Asia's financial markets are bracing for a turbulent week as a flurry of central bank decisions and economic data on tap will likely add to the simmering uncertainty over Greece's future in the euro zone.
Greece said 'No'
In a crucial referendum held on Sunday, Greece voted decisively in favor of the 'No' option – indicating their support for Athens to turn down the latest bailout terms offered by foreign creditors and amplifying Greece's chances of exiting the euro zone.
Following the results, Greek Prime Minister Alexis Tsipras on Monday called for "a strong national front" to negotiate a way out of the country's debt crisis.
"We argue that a 'Grexit' is now the most likely scenario. Agreeing on a program with the current Greek government will be extremely difficult for euro zone leaders, given the Greek rejection of the last deal offered and it will be a difficult sell at home, especially at the Bundestag or in Spain ahead of the General Elections," Barclays analysts wrote in a note released early Monday.
As the risks of losing a euro zone member rise, the euro fell more than 1 percent to $1.0979 in early Asian trade, from around $1.1112 late on Friday. The Australian dollar lost 0.3 percent of its value against the U.S. dollar, hitting $0.7489 - its lowest level since May 2009. Meanwhile, the Japanese yen strengthened on the back of safe haven bids, trading at 122.33 versus the greenback in early trade.
Central bank watch
This week, central bankers in Australia and South Korea will meet for their monthly meetings and analysts are expecting no major change in monetary policies.
According to a poll by Reuters, all 22 economists surveyed see the Reserve Bank of Australia (RBA) keeping the cash rate unchanged at a record low of 2 percent at its meeting Tuesday. Economists also expect rates to stay steady through 2016.
Meanwhile, the Bank of Korea (BOK) will also likely stand pat on monetary policy at its meeting Thursday, according to Moody's Analytics, after the central bank cut its policy rate by 25 basis points last month to a record-low 1.5 percent to help stave off any harmful economic effects from an outbreak of the Middle East Respiratory Syndrome (MERS).
Beyond Asia, markets will be on the lookout for minutes from the Federal Open Market Committee's (FOMC) two-day policy meeting on Wednesday, alongside Federal Reserve chair Janet Yellen's speech at the end of the week which "could be a preview to her semi-annual testimony to the U.S. Congress on July 15-16," UOB economist Alvin Liew told CNBC on Friday.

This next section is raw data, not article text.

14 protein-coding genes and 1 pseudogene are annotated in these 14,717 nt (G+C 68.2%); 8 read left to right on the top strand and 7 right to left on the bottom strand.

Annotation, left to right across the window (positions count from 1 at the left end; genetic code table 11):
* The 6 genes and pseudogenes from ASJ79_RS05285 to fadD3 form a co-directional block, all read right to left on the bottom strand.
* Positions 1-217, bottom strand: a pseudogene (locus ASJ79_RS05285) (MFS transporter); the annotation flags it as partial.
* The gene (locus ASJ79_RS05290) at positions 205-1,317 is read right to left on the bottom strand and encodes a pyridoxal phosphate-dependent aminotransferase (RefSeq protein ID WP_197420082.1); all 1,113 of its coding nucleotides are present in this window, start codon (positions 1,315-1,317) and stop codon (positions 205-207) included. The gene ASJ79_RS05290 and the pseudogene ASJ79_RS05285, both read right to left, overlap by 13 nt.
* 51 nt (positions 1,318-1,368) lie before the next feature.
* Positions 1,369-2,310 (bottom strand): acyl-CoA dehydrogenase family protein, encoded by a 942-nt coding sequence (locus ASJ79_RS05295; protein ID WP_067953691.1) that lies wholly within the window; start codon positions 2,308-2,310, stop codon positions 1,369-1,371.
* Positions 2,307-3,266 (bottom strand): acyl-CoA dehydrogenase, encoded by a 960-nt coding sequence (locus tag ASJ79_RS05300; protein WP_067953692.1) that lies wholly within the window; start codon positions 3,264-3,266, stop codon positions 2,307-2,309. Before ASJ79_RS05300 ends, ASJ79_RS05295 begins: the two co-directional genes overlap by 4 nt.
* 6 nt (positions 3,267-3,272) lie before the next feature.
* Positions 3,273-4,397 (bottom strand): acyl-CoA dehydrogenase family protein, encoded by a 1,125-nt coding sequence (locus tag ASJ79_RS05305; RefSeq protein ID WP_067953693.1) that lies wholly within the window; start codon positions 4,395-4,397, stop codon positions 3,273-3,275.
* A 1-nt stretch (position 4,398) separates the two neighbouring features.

Japan will release current account data on Wednesday, which will likely see the nation logging its eleventh straight monthly current account surplus. According to a Reuters poll, the surplus probably widened to 1.542 trillion yen ($12.52 billion) in May, from 1.326 trillion yen in the preceding month.
However, core machinery orders - seen as a leading indicator of capital spending - may see its first decline in three months. The highly volatile data set due Thursday is forecast by 21 economists polled by Reuters to have slipped 5.0 percent in May, from April's gain of 3.8 percent.
In China, consumer price inflation (CPI), due Thursday, is expected to rise 1.3 percent in June from the year-earlier period, according to estimates by Moody's Analytics, a tick higher than the 1.2 percent increase in May. However, producer prices scheduled for release on the same day will likely remain in a deflationary trap, dropping 4.8 percent last month after easing 4.6 percent in May.
"CPI in China has reached the bottom of the cycle, but upward pressure remains minimal due to low input prices," analysts wrote in a note. "But policy easing measures are enabling a rebound in housing and other sectors and this should boost confidence and consumer spending over time, which should lead to a rebound in inflation."
Meanwhile, Australia's jobs report for June will be released on Thursday.
Employment numbers have been a rare bright spot in the slowing economy Down Under; figures from the Australian Bureau of Statistics showed 42,000 jobs added to the labor market in May, well above expectations for an 11,000 gain, and pushing the jobless rate to a one-year low of 6.0 percent.